Results: A total of 1840 subjects participated; the mean age was 31.5± 11.1 and 95% were women. Acne accounted for 48.9% of skin conditions, followed by melasma (16.7%) and rosacea (15.3%). Of the subjects 81.2% had at least 10% of the face affected and the condition was rated as disfiguring by 45.3% of the subjects; 45.0% and 44.4%, respectively, had neither taut nor dry skin at baseline. Baseline Skindex-16 scores for symptoms, emotions, functioning and overall were 1.4± 1.3, 3.5± 1.6, 2.4± 1.8 and 2.4± 1.3, respectively, on a scale from 0 to 6. Compliance was 96.0± 10.6%. At the end of the study, Skindex-16 scores had significantly (p< 0.0001) improved for all parameters, as did skin dryness and tautness. Subject and investigator satisfaction were high or very high; cosmetic acceptability was high or very high and local tolerance good or very good.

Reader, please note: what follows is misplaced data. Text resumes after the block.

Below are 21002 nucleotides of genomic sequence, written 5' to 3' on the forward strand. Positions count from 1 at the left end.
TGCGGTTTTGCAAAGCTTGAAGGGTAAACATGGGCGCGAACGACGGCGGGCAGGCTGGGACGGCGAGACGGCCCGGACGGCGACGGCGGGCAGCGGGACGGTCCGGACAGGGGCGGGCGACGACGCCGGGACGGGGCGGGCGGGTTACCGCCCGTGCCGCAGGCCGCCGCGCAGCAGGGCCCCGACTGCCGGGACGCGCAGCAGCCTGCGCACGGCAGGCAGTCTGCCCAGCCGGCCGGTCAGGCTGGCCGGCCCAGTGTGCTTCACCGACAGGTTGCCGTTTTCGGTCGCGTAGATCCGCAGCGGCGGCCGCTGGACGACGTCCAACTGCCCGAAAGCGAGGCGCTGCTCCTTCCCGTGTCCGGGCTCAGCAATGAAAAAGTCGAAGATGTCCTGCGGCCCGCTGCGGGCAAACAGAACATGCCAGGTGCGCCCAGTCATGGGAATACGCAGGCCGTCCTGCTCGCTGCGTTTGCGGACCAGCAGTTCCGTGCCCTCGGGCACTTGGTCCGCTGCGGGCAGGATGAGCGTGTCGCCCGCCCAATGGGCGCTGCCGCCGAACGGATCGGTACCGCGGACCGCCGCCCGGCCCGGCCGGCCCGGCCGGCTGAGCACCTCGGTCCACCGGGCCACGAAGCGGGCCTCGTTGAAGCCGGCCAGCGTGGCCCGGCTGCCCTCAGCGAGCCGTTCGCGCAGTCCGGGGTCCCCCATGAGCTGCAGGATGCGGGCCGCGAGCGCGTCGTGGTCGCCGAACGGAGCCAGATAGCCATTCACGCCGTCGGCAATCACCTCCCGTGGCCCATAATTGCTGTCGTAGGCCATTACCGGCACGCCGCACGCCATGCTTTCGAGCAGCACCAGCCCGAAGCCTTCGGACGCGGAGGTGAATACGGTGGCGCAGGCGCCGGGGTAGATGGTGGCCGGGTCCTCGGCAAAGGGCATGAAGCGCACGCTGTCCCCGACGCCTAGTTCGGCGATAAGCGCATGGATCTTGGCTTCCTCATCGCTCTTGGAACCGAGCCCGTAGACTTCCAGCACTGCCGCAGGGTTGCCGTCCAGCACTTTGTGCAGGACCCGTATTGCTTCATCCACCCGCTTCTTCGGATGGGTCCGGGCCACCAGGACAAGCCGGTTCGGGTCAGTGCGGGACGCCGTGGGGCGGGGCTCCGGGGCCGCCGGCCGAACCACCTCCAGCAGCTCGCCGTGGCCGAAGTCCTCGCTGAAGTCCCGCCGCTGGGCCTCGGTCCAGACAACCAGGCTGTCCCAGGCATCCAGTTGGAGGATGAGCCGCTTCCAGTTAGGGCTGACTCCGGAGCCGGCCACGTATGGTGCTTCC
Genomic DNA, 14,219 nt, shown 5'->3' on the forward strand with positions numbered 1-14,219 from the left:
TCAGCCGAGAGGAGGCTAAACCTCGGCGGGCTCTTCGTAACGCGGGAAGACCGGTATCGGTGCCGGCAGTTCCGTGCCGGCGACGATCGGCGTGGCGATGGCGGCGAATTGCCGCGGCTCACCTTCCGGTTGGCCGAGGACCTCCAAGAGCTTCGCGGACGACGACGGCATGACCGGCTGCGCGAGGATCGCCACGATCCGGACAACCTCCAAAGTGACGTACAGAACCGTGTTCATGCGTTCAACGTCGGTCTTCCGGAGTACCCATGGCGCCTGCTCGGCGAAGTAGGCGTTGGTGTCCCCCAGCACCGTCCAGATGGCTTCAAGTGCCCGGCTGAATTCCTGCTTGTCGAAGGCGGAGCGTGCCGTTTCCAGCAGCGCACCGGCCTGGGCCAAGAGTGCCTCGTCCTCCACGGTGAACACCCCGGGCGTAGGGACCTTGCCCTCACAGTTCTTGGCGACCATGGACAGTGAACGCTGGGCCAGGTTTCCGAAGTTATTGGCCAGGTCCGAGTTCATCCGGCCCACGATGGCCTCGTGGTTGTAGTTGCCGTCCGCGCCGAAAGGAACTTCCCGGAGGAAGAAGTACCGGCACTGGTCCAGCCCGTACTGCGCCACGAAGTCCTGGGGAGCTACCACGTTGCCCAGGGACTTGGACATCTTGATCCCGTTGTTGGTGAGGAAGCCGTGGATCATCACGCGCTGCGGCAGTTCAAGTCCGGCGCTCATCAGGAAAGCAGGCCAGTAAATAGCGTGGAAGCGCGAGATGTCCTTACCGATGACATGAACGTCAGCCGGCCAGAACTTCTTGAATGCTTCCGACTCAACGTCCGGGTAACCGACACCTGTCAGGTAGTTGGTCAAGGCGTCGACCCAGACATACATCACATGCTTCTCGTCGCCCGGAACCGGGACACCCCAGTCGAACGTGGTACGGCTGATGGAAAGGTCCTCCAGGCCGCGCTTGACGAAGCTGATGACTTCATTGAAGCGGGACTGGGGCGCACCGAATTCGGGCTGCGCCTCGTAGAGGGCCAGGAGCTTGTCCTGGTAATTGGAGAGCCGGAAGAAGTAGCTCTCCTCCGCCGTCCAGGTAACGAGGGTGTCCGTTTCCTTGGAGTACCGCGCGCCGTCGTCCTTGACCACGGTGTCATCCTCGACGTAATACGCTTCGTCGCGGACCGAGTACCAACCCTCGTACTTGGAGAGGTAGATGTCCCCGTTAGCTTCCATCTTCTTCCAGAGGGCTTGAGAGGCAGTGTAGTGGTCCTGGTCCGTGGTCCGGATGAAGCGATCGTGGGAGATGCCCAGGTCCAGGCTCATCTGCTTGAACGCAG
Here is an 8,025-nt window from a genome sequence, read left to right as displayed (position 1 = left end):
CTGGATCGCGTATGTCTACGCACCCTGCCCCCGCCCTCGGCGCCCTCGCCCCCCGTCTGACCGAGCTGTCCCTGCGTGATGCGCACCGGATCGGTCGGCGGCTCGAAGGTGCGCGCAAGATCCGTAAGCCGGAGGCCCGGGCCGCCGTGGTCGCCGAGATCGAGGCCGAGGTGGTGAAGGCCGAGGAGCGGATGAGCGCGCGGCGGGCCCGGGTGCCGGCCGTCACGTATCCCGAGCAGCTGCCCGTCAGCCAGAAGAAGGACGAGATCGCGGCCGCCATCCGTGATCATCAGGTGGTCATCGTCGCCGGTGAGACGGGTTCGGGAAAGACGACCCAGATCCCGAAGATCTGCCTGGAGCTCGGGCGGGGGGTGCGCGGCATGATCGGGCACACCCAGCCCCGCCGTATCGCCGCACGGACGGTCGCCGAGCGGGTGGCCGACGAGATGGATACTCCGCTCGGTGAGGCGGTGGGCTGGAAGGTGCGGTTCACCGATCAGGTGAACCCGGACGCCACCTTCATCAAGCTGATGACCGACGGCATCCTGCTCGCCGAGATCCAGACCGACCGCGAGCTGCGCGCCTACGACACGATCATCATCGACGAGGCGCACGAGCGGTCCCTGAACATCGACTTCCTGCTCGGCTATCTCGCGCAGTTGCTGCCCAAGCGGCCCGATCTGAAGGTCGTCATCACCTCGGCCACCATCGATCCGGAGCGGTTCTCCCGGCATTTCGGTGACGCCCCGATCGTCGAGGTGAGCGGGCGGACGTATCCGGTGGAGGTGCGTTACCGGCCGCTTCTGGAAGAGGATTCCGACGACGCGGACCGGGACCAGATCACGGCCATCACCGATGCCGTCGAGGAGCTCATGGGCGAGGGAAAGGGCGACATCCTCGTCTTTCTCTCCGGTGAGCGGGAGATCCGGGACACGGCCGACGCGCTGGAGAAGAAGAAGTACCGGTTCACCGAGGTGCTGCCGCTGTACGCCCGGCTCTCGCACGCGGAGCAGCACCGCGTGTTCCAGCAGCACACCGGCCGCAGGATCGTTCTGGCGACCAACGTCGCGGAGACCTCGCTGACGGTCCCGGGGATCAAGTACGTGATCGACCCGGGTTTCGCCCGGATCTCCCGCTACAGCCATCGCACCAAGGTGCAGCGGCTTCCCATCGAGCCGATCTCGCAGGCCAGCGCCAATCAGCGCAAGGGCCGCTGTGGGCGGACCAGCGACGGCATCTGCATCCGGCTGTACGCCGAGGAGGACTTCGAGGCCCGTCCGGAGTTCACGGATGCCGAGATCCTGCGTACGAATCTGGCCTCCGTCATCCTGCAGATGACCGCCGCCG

Conclusion: The tested corrective cosmetic significantly improved the QOL of subjects with significant facial flaws, skin tautness and dryness, and was well tolerated.
Keywords: corrective cosmetic, dermatoses, quality of life, SKINDEX-16
Facial blemishes including acne, angioma, rosacea, hyperpigmentation, vitiligo and other skin disorders may cause psychological impairment.1 Such impairment may have a significant impact on a patient’s quality of life (QOL), on their relationships with others, self-image, and self-esteem, and may cause depression and/or emotional distress.2–5 Several studies have demonstrated that corrective makeup or cosmetic camouflage results in the improvement of QOL in subjects with pigmentary disorders, in particular vitiligo, acne, scars, vascular disorders or after chemotherapy. But these studies were often conducted in small populations.6–11